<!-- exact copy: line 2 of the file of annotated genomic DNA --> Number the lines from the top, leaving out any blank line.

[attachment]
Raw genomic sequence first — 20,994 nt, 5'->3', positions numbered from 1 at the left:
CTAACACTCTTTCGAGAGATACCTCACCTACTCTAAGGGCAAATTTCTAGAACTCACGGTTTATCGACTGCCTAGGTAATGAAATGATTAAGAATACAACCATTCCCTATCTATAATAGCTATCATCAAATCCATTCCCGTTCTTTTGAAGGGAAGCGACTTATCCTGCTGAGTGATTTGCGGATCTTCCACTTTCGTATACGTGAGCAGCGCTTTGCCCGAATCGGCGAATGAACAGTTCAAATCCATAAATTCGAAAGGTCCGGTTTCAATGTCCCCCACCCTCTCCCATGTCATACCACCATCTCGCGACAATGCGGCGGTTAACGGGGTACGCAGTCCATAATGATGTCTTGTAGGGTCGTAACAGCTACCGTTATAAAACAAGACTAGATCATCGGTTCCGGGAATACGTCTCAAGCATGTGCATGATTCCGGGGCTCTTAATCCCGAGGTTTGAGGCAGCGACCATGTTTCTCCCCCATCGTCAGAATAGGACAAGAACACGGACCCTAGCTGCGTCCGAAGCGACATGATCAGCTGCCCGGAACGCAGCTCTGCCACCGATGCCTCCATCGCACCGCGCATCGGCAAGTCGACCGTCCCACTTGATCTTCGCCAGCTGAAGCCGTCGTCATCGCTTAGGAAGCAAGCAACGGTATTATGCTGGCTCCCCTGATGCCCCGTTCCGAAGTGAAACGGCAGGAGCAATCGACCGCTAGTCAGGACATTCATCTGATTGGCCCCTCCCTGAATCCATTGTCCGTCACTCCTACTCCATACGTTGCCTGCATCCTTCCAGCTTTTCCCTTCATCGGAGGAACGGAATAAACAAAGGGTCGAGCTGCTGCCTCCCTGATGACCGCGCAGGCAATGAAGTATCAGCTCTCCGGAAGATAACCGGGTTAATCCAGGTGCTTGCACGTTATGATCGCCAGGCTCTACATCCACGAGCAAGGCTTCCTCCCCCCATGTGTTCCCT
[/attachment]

CTAACACTCTTTCGAGAGATACCTCACCTACTCTAAGGGCAAATTTCTAGAACTCACGGTTTATCGACTGCCTAGGTAATGAAATGATTAAGAATACAACCATTCCCTATCTATAATAGCTATCATCAAATCCATTCCCGTTCTTTTGAAGGGAAGCGACTTATCCTGCTGAGTGATTTGCGGATCTTCCACTTTCGTATACGTGAGCAGCGCTTTGCCCGAATCGGCGAATGAACAGTTCAAATCCATAAATTCGAAAGGTCCGGTTTCAATGTCCCCCACCCTCTCCCATGTCATACCACCATCTCGCGACAATGCGGCGGTTAACGGGGTACGCAGTCCATAATGATGTCTTGTAGGGTCGTAACAGCTACCGTTATAAAACAAGACTAGATCATCGGTTCCGGGAATACGTCTCAAGCATGTGCATGATTCCGGGGCTCTTAATCCCGAGGTTTGAGGCAGCGACCATGTTTCTCCCCCATCGTCAGAATAGGACAAGAACACGGACCCTAGCTGCGTCCGAAGCGACATGATCAGCTGCCCGGAACGCAGCTCTGCCACCGATGCCTCCATCGCACCGCGCATCGGCAAGTCGACCGTCCCACTTGATCTTCGCCAGCTGAAGCCGTCGTCATCGCTTAGGAAGCAAGCAACGGTATTATGCTGGCTCCCCTGATGCCCCGTTCCGAAGTGAAACGGCAGGAGCAATCGACCGCTAGTCAGGACATTCATCTGATTGGCCCCTCCCTGAATCCATTGTCCGTCACTCCTACTCCATACGTTGCCTGCATCCTTCCAGCTTTTCCCTTCATCGGAGGAACGGAATAAACAAAGGGTCGAGCTGCTGCCTCCCTGATGACCGCGCAGGCAATGAAGTATCAGCTCTCCGGAAGATAACCGGGTTAATCCAGGTGCTTGCACGTTATGATCGCCAGGCTCTACATCCACGAGCAAGGCTTCCTCCCCCCATGTGTTCCCT